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Medical Units of 2 NZEF in Middle East and Italy

1 General Hospital

1 General Hospital

The First Echelon had left New Zealand only a few days when the military camps began to fill up again with volunteers for the Second Echelon. It had been decided that a military general hospital should now be formed, a primary object being the complete treatment of New Zealand sick and wounded by their own kith and kin. Thus 1 NZ General Hospital came to be formed; its first members began to assemble at Trentham on 12 January 1940, under the command of Col A. C. McKillop.9

These men were the nucleus of the NCOs of the unit. A few had had some Territorial training but most were new to Army life. They had much to learn, but a limited period of five days only was available before the main body of the unit began to assemble. This placed the NCOs and the unit under a handicap at the start—they lacked military knowledge and had but a smattering of the duties which they would have to perform. Yet, to the credit of all concerned, these difficulties were surmounted.

The hospital staff were quartered for a time in tents but were later allotted new huts close to the new camp post office. For messing they were attached to an infantry training battalion, and this arrangement meant that much valuable experience in the supply and feeding of troops was denied to the quartermaster's branch. As many men as possible were employed at the camp hospital as nursing orderlies, and there they were given lectures by sisters of the NZANS.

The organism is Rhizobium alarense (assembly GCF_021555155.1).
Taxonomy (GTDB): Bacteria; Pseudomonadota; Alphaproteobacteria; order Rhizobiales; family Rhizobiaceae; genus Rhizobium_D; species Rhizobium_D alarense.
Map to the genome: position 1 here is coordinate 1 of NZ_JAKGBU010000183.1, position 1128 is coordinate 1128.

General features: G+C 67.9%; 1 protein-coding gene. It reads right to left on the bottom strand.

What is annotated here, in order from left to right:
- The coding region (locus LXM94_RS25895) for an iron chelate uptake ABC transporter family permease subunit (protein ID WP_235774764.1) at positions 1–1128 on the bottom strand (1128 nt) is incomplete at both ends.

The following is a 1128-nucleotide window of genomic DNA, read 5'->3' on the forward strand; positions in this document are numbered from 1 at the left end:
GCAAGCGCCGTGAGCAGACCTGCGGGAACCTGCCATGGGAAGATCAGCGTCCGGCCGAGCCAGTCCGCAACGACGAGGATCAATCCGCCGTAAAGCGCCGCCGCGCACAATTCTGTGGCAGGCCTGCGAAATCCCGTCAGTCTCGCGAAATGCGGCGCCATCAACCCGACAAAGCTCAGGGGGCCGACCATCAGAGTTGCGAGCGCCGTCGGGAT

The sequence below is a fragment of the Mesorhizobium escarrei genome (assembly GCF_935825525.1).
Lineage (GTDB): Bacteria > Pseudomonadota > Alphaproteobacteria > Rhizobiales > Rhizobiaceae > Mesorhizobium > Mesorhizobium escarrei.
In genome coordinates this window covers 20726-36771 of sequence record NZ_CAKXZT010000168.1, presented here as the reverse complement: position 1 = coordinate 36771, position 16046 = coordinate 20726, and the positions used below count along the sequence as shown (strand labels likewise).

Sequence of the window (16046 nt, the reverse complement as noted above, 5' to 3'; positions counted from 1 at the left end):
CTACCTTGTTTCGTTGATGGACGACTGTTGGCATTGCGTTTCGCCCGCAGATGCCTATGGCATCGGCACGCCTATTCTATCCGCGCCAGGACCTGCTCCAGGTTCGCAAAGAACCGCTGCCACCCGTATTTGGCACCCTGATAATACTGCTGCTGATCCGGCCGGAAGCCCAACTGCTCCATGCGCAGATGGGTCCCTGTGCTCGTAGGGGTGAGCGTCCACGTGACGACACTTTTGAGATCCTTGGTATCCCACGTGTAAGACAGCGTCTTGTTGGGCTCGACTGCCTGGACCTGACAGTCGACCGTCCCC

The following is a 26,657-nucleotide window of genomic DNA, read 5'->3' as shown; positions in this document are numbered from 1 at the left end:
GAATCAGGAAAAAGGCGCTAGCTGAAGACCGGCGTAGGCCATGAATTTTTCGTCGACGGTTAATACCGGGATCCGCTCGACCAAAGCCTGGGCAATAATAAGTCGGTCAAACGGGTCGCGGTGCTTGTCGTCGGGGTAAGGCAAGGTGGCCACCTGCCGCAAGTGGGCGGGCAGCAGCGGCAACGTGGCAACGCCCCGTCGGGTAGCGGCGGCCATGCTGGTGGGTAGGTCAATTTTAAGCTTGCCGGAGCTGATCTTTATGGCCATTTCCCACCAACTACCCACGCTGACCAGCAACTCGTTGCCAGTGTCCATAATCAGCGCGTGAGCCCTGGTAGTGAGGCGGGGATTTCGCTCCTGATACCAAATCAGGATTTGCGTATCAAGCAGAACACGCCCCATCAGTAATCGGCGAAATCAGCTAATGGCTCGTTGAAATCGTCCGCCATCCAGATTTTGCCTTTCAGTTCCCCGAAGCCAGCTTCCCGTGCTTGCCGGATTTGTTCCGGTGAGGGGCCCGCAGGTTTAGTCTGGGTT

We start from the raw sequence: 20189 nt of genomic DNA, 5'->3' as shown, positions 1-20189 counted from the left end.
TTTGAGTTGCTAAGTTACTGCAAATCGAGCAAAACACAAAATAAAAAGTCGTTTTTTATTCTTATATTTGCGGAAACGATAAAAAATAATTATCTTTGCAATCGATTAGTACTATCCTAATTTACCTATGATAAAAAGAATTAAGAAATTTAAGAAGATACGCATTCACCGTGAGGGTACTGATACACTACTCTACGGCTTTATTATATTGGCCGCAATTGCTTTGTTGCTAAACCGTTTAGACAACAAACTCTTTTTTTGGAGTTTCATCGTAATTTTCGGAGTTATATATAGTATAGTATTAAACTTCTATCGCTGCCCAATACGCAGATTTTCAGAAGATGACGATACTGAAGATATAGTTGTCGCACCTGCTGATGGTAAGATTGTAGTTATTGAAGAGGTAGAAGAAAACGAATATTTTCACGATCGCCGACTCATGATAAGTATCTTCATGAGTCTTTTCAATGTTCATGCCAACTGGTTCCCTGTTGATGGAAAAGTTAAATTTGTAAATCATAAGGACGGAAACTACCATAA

By the time of their final leave the original assortment of men and officers had become an efficient unit. The keenness shown by page 8 all ranks had assisted greatly in attaining this. The staff of the hospital contained many senior medical men and some with long service in 1 NZEF. Three became Consultants—Lt-Col T. D. M. Stout10 was later Consultant Surgeon 2 NZEF, Lt-Col J. R. Boyd,11 Consultant Physician 2 NZEF, and Capt E. G. Sayers,12 Consultant Physician 2 NZEF IP. Capt R. D. King13 became CO of a field ambulance and Assistant Director of Medical Services, 2 NZ Division. Maj H. K. Christie14 and Capt D. G. Radcliffe15 became COs of general hospitals, and Maj L. J. Hunter16 became CO 1 NZ CCS.

Final leave was all too short, but on the other hand everyone was itching to see service overseas, expecting that they would soon join their companions of the First Echelon in the Middle East. When the unit entrained for embarkation on the evening of 1 May page 9 1940, little did they guess that they would follow such a round-about route to the Middle East or know what a wealth of experience they would gain in the meantime. The strength of the unit was 21 officers, 37 sisters, and 145 other ranks.